...robot airplanes and operate them and,like figure out how to recharge them and get them to drop things in theright place and adjust for wind or whatever they be like. What are youtalking about right? They just want the blood to show up is so it's. It reallyis parallel Astass in that that respect right right, what they care about ishaving the thing delivered reliably on time to a particular location. Theydon't really care how teleportation doesn't whatever, and it just happensin this case- that this delivery mechanism, as a surfice DIS, is themost efficient by far away to get that done and in other cases, other robotswould be able to provide those services more efficiently than whatever existingsolution yeah, and we already talked about the cost reduction from reducinginventory and centralizing inventory to cover. You know your needs, but thereare other things too. COVID vaccine needs a super cold freezer, don'treally want to be putting them all over the country, hundreds of the en you'dmuch rather put a few giant ones in the middle and deliver to a huge radiusaround that very quickly so quickly that you don't have to worry about thespoiling problems and things like doctor says: Hey, I'm going to startputting vaccines in arms and a half hour. You like boom here comes theparachute right right right, so talking just briefly about Paulhimself. You know for those who don't know of no paule for number of years,Paul was the venture capitalistat back the Tech Company. I was at previouslyby the way FA like Paul. I always admired your approach. You were superhelpful in US building that company and driving it to an exit which I alwaysadmired. But what struck me about your fund now is it's so the focus is quitea bit different than you know what subtraction capital had at that time,which I would have characterized as a much more like traditional SASSapproach. I don't know exactly what you guys investing thesis was, but Grub isdefinitely robotics. Is a service talk about like the journey to this place,for you, eneurprice software was sabtraction capital by the wayEnterpros, and so I would view ratts as as a narrow slice of enterprise.Software also got it. It does have this hardware component in it, though, so,although I can think of it like enterprise software, I think that'sbecause I designed real hardware products as an aronamics engineer atBoeing it. So you got to be careful if you've never done that before, becausetelling the difference between a hardware, company and rats is reallyimportant. If you want to be a successful investor RSO. I think it'sbecause I had that unique background that I ended up digging into this oneslice of enterprise software, because it was a place where I felt like Icould help add unique value. I was also the cmot at lastion, and so I waspretty deep on just sort of understanding Sass as well, and thecombination of somebody who's super deep in Sass and super deep in hardware.You know, as well as an engineer that turned into a Cmo you just you, won'tfind many people with sort of that particular set of things altogether andit may me want to just dig in yeah. I don't know how many former Boeingengineers go on to become CMOS. I think that's, I think. That's probably somewe're actually going to talk about another former bowing employee in aminute, but so you know speak about your firm, obviously as a longtime UNIXprogrammer. I know what grip stands for, but can you talk a little bit about thename and what that that translates to yeah you vet, so drefts an inside name. It is a UNIX command. It's one of thefirst uniue commands. You typically learn because it's a search, UNIX,commanded, let's just search typically, is inside of files, but you can graupother things too, and so it's it's sort of an inside joke. I always admire thename lower case capital because it's...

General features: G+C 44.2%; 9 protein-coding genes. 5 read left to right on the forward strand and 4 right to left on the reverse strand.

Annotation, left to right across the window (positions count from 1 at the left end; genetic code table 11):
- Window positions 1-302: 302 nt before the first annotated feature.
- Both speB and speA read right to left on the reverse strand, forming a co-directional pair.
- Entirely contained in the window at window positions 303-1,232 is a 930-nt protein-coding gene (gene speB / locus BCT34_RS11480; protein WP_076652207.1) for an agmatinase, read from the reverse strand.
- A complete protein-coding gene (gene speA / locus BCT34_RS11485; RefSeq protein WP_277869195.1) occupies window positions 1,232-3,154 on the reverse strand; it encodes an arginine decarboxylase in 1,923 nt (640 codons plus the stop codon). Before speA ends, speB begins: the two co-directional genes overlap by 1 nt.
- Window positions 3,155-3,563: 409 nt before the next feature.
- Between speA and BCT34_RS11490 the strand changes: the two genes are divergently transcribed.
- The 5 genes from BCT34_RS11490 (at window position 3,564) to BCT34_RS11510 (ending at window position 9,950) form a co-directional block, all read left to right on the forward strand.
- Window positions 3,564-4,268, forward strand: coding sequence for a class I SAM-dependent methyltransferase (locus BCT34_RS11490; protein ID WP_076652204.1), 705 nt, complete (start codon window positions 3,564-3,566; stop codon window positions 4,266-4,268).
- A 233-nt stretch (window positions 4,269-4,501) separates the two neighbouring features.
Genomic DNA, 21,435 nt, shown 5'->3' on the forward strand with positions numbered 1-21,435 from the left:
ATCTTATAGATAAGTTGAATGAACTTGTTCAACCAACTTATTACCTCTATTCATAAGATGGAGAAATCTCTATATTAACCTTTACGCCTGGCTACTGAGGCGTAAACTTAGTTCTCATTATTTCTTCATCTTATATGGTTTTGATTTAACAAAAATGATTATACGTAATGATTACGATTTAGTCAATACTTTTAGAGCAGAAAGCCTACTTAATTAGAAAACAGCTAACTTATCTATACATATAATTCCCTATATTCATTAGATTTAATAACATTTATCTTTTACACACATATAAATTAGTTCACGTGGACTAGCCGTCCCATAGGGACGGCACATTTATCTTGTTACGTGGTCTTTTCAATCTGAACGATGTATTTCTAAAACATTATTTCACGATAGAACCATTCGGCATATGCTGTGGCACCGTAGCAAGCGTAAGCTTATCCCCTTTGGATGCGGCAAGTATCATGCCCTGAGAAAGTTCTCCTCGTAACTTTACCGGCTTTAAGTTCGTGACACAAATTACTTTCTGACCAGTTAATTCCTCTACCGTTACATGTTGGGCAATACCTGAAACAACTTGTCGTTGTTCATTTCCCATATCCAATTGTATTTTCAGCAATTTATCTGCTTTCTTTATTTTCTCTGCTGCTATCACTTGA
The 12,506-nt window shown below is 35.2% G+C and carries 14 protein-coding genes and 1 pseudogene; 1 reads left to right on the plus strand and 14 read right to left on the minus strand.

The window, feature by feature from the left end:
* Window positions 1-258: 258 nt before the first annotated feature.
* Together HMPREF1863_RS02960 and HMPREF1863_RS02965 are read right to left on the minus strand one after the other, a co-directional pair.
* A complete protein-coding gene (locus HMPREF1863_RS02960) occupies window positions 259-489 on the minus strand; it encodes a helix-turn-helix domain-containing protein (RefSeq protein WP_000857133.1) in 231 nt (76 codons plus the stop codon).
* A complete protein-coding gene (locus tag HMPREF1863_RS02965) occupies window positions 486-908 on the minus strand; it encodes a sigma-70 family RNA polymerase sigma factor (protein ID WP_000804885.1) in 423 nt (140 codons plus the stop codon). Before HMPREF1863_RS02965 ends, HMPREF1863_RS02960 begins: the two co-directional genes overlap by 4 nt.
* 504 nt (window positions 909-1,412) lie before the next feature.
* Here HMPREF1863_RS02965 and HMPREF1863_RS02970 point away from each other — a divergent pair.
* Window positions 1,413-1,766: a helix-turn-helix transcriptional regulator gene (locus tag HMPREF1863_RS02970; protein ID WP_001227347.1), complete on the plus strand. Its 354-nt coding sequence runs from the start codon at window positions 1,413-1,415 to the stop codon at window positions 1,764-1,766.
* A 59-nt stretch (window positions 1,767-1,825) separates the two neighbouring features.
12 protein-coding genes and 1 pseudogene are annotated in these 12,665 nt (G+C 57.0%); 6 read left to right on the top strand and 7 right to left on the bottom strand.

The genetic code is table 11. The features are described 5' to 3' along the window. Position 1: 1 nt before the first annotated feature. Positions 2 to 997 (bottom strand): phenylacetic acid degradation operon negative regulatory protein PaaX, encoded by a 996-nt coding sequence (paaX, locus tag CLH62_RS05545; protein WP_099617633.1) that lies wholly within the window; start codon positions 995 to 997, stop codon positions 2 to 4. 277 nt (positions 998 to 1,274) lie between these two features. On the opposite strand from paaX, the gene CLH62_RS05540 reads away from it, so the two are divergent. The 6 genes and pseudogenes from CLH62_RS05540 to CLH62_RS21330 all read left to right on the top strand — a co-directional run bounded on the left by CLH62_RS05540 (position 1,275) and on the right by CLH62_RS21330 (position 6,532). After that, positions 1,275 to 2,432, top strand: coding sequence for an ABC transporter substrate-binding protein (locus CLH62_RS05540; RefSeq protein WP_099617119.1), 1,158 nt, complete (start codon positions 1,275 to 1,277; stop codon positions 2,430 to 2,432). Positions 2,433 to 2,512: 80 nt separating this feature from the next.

...it's sort of putting n investment inits proper place like we're, not we're not doing the work here you know, and so I wanted a super generic namesearch yeah. We do that we search for companies, but one that appealsparticularly to technical founders, very technical founders, which is thekind that I like to invest in right yeah. I anticipate that when you guysare uprunning we're going to see a lot of super technical founders, do youthink that's accurate yeah, yeah for sure, speaking of technical and Boeing,I was doing the the interview prep for or the pre interview with our nextguest, the most recent former CEO of Boeing Dennis Mollenburg, and wediscovered that we both know Paul Willer. So I know how I know Dennis howdo you know Dennis Mollenberg Dennis and I are actually alumnous of the samecollege- Iowa State University, little known fact, but computationalflud dynamics modeling airflow around something in a computer. It wasn'tinvanted at Iwa State University, but for all intents and purposes it wasproductionalized there and everybody learned to do it from there and bothdenits and I went there at the same time. Actually he was getting hismasters, though, and I was getting my Undergrad. We both ended up at Boeing.We, you know Dennis is great. Denis's wifeis great. Denis's cousin is great. He's a Boeing to hate him. If you'relistening, I mean he's just great he's like thereal deal sort of Iowa, practical, just sincere person, and we used to playbasketball together after work together, storted in Te Bowing intermural leagues, and then you know he ended up a manageron the Joint Strike Fighter Program, which was a vitol airplane that he andI both worked on. Well, I was at Boeing back when as well and yeah, we worktogether with Iwa State University, a as alumnus and so yeah. We H, I greatly appreciate my longtime knowledge of an association with Dennis.You guys are from a background perspective about as different as twopeople could be so. You've got like Mr Legacy, Boeing Guy, inturn to CEObefore retiring and then you've got you know, Paul Willard who's beeneverywhere done. All kinds of you know huge things in tech do ou. Do you findthat when you guys get together, you've still got plenty of common ground totalk about? Oh yeah, I mean we started the same right because we both grew upnot in any sort of big city environment, and we both got arodynamics engineeringdegrees. Will both go very deep on Erro with anybody who wants to and enjoydoing it, ver very genuinely enjoy doing it ure and we still enjoy doingit today. Whe're, I think we're on a couple advisory boards for startupstogether. I think we've invested in the same company a couple times now too,sometimes even by accident like without knowing the other one was there, whichis funny yeah that that I think that's I've gotthat here on the the docket to bring up as well, but so coming back to roboticsas a service for a second everybody at home is like you know, this thing istotally derailed, but that's all right, folks, fere bringing it back. So youlooking at thes space you've been in robotic service for a minute now forpeople out there that are either tasked they're either. You know at a startupthat they're trying to get going er there. Maybe a larger enterprise andthey've got an initiative that they're trying to develop what something thatyou wish people would stop doing. You know you just want to scream guys. Nomore don't do this anymore, so I think about the pitches that I've heard toomany times that you worry about things being a waste of not just your time, but the thistalented, smart person that is telling you about his time really or you don'twant to waste your time. You know and the things that I see are...